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I'm trying to implement my own basic version of matrix multiplication in C and based on another implementation, I have made a matrix data type. The code works, but being a C novice, I do not understand why.

The issue: The I have a struct with a dynamic array inside it and I am initializing the pointer. See below:

// Matrix data type
typedef struct
{
    int rows, columns;      // Number of rows and columns in the matrix
    double *array;          // Matrix elements as a 1-D array
} matrix_t, *matrix;

// Create a new matrix with specified number of rows and columns
// The matrix itself is still empty, however
matrix new_matrix(int rows, int columns)
{
    matrix M = malloc(sizeof(matrix_t) + sizeof(double) * rows * columns);
    M->rows = rows;
    M->columns = columns;
    M->array = (double*)(M+1); // INITIALIZE POINTER
    return M;
}

Why do I need to initialize the array to (double*)(M+1)? It seems that also (double*)(M+100) works ok, but e.g. (double *)(M+10000) does not work anymore, when I run my matrix multiplication function.

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1  
Please: don't declare two types in one typedef, don't hide a pointer type in a typedef, don't use names with _t, they are reserved by POSIX, and use size_t for rows and colums. –  Jens Gustedt Sep 6 '13 at 10:08
    
No, _t is not reserved for POSIX. It is actually not reserved for anything. Although, one should only use it in type names. size_t isn't POSIX for example. –  Jocke Sep 6 '13 at 10:56

3 Answers 3

up vote 2 down vote accepted

M+1 points to the memory that immediately follows M (i.e. that follows the two int and the double*). This is the memory you've allocated for the matrix data:

matrix M = malloc(sizeof(matrix_t) + sizeof(double) * rows * columns);
                                     ^^^^^^^^^^^^^^^^^^^^^^^^^^^^^^^

Using M+100 or M+10000 and then attempting to populate the matrix will result in undefined behaviour. This could result in a program that crashes, or a program that appears to work (but in reality is broken), or anything in between.

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The recommended method for this kind of stuff is unsized array used in conjunction with offsetof. It ensures correct alignment.

#include <stddef.h>
#include <stdlib.h>

// Matrix data type
typedef struct s_matrix
{
    int rows, columns;      // Number of rows and columns in the matrix
    double array[];         // Matrix elements as a 1-D array
} matrix;

// Create a new matrix with specified number of rows and columns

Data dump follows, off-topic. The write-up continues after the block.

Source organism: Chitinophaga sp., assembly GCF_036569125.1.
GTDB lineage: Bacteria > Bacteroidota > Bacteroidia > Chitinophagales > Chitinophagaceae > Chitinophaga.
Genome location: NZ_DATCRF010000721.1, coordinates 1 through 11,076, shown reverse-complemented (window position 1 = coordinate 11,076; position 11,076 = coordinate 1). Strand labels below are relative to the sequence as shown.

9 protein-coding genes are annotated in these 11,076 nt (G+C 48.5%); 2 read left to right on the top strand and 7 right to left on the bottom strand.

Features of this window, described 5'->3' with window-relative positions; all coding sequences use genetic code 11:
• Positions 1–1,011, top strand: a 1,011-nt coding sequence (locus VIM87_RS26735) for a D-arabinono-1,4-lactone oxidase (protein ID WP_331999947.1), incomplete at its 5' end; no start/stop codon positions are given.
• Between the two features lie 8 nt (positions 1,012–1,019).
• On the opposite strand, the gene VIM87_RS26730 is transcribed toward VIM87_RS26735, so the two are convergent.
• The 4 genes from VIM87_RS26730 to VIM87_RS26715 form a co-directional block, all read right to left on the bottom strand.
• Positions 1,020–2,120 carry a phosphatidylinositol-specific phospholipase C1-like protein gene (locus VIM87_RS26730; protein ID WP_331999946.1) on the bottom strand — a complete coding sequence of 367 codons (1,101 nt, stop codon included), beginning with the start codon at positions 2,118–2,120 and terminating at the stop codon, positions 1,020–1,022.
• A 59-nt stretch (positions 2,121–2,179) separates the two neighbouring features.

// The matrix itself is still empty, however
matrix* new_matrix(int rows, int columns)
{
    size_t size = offsetof(matrix_t, array) + sizeof(double) * rows * columns;
    matrix* M = malloc(size);
    M->rows = rows;
    M->columns = columns;
    return M;
}
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Thanks for this, I agree that it makes more sense not to hide a pointer type in typdef, as pointed out by Jens. However, I think you want to take offsetof(matrix, array), since matrix_t is not defined in your code... –  Zni Sep 6 '13 at 11:20
    
What is the correct way to add data to the array? My old methods, which I used with the first version of the code, do not work anymore. I just get "error: invalid use of flexible array member" whatever I try. –  Zni Sep 6 '13 at 11:37
    
Oh, that simple thing seems to work. However, I have problems setting all the values of the array simulataneously. Previously I wrote matrix* A = new_matrix(3, 2); double amatrix[] = { 3, 2, 8, 1, 9, 2 }; A->array = amatrix; but that does not work anymore. –  Zni Sep 6 '13 at 11:45
    
This code does not fill the array, it used to change the pointer (making all the memory you allocated right after the structure useless). To copy the contents of an array, use memcpy(). –  Medinoc Sep 6 '13 at 12:12
    
Thank you once again! –  Zni Sep 6 '13 at 12:28

You need to initialize it because otherwise (wait for it) it's uninitialized!

And you can't use an uninitialized pointer for anything, except to generate undefined behavior.

Initializing it to M + 1 is precisely right, and very good code. Any other value would fail to use the memory you allocated for this exact purpose.

My point is that the double * at the end of struct won't "automatically" point at this memory, which is the implied belief in your question why it should be initialized. Thus, it has to be set to the proper address.

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